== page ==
wins another battle: he hacks a sea-monster to pieces with his sword and sets Andromeda free. Now he prepares to do what any of us would do after such an awful chore—he wants to wash his hands. But another problem arises: where to put Medusa’s head. And here Ovid has some lines (IV.740-752) that seem to me extraordinary in showing how much delicacy of spirit a man must have to be a Perseus, the killer of monsters: “So that the rough sand should not harm the snake-haired head, he makes the ground soft with a bed of leaves, and on top of that he strews little branches of plants born under water, and on this he places Medusa’s head, face down.” I think that the lightness, of which Perseus is the hero, could not be better represented than by this gesture of refreshing courtesy toward a being so monstrous and terrifying yet at the same time somehow fragile and perishable. But the most unexpected thing is the miracle that follows: when they touch Medusa, the little marine plants turn to coral and the nymphs, in order to have coral for adornments, rush to bring sprigs and seaweed to the terrible head.
Italo Calvino's Six Memos for the Next Millenium
«In certi momenti mi sembrava che il mondo stesse diventando tutto di pietra: una lenta pietrificazione piu o meno avanzata a seconda delle persone e dei luoghi, ma che non risparmiava nessun aspetto della vita. Era come se nessuno potesse sfire allo sguardo inesorabile della Medusa.»
«L'unico eroe capace di tagliare la testa della Medusa e Perseo, che vola coi sandali alati, Perseo che non rivolge il suo sguardo sul volto della Gorgone, ma solo sulla sua immagine riflessa nello scudo di bronzo ... per tagliare la testa di Medusa senza lasciarsi pietrificare, Perseo si sostiene su cio che vi e di piu leggero: i venti e le nuvole, e spinge il suo sguardo su cio che puo rivelarglisi solo in una visione indiretta, in un'immagine catturata da uno specchio»"
«Il rapporto tra Perseo e la Gorgone e complesso: non finisce con la decapitazione del mostro. Dal sangue della Medusa nasce un cavallo alato: Pegaso; la pesantezza della pietra puo essere rovesciata nel suo contrario; con un colpo di zoccolo sul monte Elicona, Pegaso fa scaturire la fonte da cui bevono le Muse ... Quanto alla testa mozzata, Perseo non l'abbandona ma la porta con se, nascosta in un sacco; quando i nemici stanno per sopraffarlo, basta che egli la mostri sollevandola per la chioma di serpenti, e quella spoglia sanguinosa diventa un'arma invincibile nella mano dell'eroe ... Perseo riesce a padroneggiare quel volto tremendo tenendolo nascosto, come prima l'aveva vinto guardandolo in uno specchio. E sempre in un rifiuto della visione diretta che sta la forza di Perseo, ma non in un rifiuto della realta di mostri in cui gli e toccato di vivere, una realta che eg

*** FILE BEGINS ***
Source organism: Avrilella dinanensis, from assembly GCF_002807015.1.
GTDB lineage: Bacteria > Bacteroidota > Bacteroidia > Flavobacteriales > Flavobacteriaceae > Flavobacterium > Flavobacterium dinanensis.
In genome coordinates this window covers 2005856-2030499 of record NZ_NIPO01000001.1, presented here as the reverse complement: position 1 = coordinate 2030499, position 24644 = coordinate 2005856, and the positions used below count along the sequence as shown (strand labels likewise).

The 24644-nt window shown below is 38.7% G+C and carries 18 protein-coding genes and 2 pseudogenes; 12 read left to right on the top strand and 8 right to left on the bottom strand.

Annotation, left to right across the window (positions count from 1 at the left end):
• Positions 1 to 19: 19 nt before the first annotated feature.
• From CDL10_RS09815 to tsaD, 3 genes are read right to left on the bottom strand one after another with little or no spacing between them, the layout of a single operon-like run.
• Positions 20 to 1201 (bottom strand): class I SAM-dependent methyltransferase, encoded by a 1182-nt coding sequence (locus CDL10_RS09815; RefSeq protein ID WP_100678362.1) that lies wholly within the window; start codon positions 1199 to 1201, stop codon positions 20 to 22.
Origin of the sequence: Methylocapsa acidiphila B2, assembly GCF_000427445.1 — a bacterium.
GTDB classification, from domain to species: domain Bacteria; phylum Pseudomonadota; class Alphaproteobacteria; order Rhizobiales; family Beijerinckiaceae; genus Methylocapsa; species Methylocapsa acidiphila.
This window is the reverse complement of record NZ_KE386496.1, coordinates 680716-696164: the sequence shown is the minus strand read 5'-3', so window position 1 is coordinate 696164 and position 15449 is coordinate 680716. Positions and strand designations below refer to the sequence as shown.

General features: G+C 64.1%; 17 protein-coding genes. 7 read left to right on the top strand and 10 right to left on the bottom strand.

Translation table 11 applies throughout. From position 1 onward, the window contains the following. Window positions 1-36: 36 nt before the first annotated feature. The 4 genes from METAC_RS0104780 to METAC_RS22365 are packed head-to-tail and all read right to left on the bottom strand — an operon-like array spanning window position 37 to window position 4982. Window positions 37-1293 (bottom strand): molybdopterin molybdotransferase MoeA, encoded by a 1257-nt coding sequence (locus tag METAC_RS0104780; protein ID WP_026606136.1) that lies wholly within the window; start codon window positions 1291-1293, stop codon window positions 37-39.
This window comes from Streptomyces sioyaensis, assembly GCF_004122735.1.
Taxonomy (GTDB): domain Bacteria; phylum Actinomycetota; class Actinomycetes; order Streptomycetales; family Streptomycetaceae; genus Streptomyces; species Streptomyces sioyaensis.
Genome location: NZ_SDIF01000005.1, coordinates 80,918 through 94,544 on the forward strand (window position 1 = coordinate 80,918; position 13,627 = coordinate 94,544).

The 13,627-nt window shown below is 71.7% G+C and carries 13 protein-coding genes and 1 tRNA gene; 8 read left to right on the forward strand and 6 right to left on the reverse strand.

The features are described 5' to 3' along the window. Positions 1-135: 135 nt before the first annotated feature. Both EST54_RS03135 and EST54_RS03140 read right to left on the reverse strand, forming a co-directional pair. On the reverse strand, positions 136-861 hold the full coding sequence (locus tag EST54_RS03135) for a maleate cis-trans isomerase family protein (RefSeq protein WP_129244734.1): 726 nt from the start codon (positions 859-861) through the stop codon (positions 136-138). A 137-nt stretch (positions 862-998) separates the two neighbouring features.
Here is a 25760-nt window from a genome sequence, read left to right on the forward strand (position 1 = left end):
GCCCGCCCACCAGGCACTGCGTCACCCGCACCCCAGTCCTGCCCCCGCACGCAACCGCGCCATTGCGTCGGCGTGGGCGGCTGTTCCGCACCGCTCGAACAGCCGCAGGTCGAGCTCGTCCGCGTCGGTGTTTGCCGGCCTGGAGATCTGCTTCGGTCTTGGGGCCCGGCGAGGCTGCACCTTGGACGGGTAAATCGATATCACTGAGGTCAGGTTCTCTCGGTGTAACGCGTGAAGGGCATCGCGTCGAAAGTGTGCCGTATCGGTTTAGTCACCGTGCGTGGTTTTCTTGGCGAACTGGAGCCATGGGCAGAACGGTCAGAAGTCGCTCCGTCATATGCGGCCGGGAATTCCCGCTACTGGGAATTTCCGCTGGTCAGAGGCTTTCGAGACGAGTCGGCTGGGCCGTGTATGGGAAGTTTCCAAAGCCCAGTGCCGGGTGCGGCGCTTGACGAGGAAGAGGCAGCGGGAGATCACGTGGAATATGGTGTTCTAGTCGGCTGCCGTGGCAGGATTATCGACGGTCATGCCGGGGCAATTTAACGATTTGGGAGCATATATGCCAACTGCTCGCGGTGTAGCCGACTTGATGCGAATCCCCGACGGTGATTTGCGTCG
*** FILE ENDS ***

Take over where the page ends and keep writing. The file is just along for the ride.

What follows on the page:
88 / 365 - FDT : Packing Issues™ Style!
Happy Face Down Tuesday everybody!
Ouch, packing hurts! I guess as much as unpacking is the greatest part of every travel, since it symbolizes the BEGINNING of something, packing is the most boring moment.
Because it doesn't just means the utterly END of something, but also because it's hella boring and grabs away plenty of useful time.
I also feel like i owe a "thanks you" to whoever developed the best videogame in history, Tetris™ , without which i wouldn't now be able to make a huge deal of things stay in a every-time-too-small lage :)
So yes, the quickies of you might have understood that i'm packing at the moment, or even better, i'm thinking on what to bring with me and what to bring not.
That's why the question of the day is : what are the 3 things without which you'd never leave your home for a long travel?
The answer for me is :
1) My Coffee Moka (machine, maker, how do you call it?)
2) My Training Drumpad and my favorite pair of Drumsticks
3) My Zippo (too bad i can0t have it with me on the plane though)
Obviously i'm not referring to "normal" things such as clothes, shoes, cameras, mp3players ecc ecc
Looking forward to read your answers and… HFDT!
[Oh, and yes, it's - 5 today :) ]
Camera Info: Nikon D300 | 35mm (?/1.8G) @ 35mm | ?/2.8 | ISO 1100 | 1/15 s — Camera on tripod high high high above me!